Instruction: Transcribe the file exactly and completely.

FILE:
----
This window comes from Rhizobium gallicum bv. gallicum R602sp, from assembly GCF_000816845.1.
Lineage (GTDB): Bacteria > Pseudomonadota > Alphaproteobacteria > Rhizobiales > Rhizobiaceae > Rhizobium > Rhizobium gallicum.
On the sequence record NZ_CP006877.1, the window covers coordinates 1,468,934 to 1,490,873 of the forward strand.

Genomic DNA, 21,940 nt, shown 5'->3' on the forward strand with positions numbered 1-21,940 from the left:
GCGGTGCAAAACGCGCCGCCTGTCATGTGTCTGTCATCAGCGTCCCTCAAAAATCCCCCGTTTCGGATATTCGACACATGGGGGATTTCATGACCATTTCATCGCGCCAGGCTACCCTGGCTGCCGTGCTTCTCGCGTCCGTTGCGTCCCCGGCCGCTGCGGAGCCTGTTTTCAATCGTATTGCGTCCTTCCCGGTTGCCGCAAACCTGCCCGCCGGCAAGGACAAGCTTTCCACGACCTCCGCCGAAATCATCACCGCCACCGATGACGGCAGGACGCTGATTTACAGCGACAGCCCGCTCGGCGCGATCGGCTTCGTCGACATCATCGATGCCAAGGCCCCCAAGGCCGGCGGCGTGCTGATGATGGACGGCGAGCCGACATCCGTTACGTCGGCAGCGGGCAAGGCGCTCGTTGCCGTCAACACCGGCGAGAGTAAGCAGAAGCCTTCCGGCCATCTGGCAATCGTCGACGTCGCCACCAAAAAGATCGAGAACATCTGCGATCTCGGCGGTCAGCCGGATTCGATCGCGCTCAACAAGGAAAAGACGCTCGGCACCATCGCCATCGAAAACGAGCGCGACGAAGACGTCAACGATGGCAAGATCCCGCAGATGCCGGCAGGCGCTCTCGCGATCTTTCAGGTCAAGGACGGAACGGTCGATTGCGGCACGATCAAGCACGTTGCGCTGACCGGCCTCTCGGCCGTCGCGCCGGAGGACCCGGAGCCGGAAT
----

This window comes from Rhizobium gallicum bv. gallicum R602sp, from assembly GCF_000816845.1.
Lineage (GTDB): Bacteria > Pseudomonadota > Alphaproteobacteria > Rhizobiales > Rhizobiaceae > Rhizobium > Rhizobium gallicum.
On the sequence record NZ_CP006877.1, the window covers coordinates 1,468,934 to 1,490,873 of the forward strand.

Genomic DNA, 21,940 nt, shown 5'->3' on the forward strand with positions numbered 1-21,940 from the left:
GCGGTGCAAAACGCGCCGCCTGTCATGTGTCTGTCATCAGCGTCCCTCAAAAATCCCCCGTTTCGGATATTCGACACATGGGGGATTTCATGACCATTTCATCGCGCCAGGCTACCCTGGCTGCCGTGCTTCTCGCGTCCGTTGCGTCCCCGGCCGCTGCGGAGCCTGTTTTCAATCGTATTGCGTCCTTCCCGGTTGCCGCAAACCTGCCCGCCGGCAAGGACAAGCTTTCCACGACCTCCGCCGAAATCATCACCGCCACCGATGACGGCAGGACGCTGATTTACAGCGACAGCCCGCTCGGCGCGATCGGCTTCGTCGACATCATCGATGCCAAGGCCCCCAAGGCCGGCGGCGTGCTGATGATGGACGGCGAGCCGACATCCGTTACGTCGGCAGCGGGCAAGGCGCTCGTTGCCGTCAACACCGGCGAGAGTAAGCAGAAGCCTTCCGGCCATCTGGCAATCGTCGACGTCGCCACCAAAAAGATCGAGAACATCTGCGATCTCGGCGGTCAGCCGGATTCGATCGCGCTCAACAAGGAAAAGACGCTCGGCACCATCGCCATCGAAAACGAGCGCGACGAAGACGTCAACGATGGCAAGATCCCGCAGATGCCGGCAGGCGCTCTCGCGATCTTTCAGGTCAAGGACGGAACGGTCGATTGCGGCACGATCAAGCACGTTGCGCTGACCGGCCTCTCGGCCGTCGCGCCGGAGGACCCGGAGCCGGAAT